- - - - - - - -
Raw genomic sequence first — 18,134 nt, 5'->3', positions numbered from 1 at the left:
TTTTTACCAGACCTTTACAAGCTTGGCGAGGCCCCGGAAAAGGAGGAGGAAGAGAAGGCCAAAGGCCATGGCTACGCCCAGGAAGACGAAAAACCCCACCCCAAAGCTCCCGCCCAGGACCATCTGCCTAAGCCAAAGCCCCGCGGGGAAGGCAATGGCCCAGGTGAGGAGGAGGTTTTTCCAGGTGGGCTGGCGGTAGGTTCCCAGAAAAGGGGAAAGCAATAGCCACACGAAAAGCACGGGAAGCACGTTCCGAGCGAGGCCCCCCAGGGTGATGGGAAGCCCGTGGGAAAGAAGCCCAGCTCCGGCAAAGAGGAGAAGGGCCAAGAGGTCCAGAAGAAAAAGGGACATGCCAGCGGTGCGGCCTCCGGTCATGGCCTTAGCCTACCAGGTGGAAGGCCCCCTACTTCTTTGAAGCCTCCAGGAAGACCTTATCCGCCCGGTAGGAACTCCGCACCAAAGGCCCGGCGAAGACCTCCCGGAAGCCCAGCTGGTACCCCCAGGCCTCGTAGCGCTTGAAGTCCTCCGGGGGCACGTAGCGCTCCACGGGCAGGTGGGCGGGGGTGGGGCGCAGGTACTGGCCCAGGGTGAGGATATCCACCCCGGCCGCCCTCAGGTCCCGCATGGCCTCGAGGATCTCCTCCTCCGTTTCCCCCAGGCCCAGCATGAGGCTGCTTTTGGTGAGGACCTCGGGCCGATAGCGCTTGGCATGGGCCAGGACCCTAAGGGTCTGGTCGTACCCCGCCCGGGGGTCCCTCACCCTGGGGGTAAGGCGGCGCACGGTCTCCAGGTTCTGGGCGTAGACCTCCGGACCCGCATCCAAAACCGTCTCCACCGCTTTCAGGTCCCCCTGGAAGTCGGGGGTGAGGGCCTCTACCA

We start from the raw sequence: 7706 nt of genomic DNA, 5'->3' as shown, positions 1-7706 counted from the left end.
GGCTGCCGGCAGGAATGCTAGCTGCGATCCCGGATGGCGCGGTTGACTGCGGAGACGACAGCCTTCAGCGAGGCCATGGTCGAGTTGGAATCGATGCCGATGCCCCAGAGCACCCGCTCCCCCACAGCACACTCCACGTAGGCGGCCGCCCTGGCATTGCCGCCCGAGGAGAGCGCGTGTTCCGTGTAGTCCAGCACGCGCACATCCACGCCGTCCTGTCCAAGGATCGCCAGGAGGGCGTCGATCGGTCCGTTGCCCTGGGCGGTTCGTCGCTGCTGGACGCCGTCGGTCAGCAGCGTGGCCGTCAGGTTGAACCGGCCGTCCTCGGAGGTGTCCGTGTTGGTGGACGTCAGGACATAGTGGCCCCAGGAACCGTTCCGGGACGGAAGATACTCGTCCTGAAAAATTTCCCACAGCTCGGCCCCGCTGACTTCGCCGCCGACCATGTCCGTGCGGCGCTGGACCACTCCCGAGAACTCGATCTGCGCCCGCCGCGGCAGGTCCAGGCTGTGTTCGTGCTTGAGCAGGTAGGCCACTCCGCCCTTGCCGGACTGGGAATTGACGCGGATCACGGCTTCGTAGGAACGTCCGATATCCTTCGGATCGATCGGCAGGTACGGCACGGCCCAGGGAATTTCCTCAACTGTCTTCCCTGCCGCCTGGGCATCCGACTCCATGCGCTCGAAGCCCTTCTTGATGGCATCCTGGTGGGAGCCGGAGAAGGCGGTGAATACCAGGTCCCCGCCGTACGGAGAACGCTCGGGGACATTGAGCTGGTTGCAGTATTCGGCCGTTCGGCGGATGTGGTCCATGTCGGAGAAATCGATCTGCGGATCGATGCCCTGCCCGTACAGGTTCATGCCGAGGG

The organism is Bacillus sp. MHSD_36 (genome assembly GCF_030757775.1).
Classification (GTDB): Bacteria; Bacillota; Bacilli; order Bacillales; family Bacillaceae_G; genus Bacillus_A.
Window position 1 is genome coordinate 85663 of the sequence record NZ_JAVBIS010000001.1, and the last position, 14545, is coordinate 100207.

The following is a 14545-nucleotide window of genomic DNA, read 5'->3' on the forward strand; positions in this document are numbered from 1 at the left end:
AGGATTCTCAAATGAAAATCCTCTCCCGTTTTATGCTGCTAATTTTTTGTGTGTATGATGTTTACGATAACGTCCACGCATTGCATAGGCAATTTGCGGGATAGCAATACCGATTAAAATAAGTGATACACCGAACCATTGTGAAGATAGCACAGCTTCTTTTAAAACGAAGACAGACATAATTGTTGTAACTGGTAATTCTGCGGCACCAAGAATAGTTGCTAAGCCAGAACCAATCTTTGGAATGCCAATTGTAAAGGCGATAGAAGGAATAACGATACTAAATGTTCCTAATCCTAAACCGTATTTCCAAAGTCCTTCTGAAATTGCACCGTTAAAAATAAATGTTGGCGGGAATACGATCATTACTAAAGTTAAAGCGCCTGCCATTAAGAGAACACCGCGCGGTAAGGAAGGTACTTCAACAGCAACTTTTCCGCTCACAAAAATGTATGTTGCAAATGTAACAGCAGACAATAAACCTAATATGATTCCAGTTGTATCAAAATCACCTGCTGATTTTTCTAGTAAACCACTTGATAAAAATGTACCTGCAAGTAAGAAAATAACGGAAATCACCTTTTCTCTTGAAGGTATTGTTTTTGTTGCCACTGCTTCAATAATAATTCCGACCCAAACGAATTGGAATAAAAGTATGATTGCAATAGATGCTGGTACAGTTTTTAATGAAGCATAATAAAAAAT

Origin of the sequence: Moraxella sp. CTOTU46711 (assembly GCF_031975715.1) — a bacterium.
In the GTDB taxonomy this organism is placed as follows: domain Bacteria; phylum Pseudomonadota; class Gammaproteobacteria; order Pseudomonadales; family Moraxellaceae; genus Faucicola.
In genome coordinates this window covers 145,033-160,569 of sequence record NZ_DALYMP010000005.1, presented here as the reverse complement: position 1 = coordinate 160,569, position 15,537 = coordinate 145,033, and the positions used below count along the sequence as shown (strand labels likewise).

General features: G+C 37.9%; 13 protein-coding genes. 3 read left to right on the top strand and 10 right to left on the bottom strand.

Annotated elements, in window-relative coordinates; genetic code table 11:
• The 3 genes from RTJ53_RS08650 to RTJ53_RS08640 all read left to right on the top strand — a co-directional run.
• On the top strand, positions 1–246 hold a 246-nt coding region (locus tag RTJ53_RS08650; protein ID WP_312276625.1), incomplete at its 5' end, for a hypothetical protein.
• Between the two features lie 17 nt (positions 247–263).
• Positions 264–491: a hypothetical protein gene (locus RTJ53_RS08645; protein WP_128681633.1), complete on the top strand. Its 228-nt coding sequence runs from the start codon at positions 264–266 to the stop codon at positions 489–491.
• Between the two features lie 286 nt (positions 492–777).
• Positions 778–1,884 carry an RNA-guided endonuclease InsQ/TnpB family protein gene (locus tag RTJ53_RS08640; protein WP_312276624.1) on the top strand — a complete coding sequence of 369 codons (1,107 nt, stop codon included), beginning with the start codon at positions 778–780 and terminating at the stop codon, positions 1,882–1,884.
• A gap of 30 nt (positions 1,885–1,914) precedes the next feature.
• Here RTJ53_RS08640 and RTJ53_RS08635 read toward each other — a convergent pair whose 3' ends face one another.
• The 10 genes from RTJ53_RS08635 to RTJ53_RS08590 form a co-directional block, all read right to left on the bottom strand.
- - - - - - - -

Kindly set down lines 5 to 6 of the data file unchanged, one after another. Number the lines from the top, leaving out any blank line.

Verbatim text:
The organism is Bacillus sp. MHSD_36 (genome assembly GCF_030757775.1).
Classification (GTDB): Bacteria; Bacillota; Bacilli; order Bacillales; family Bacillaceae_G; genus Bacillus_A.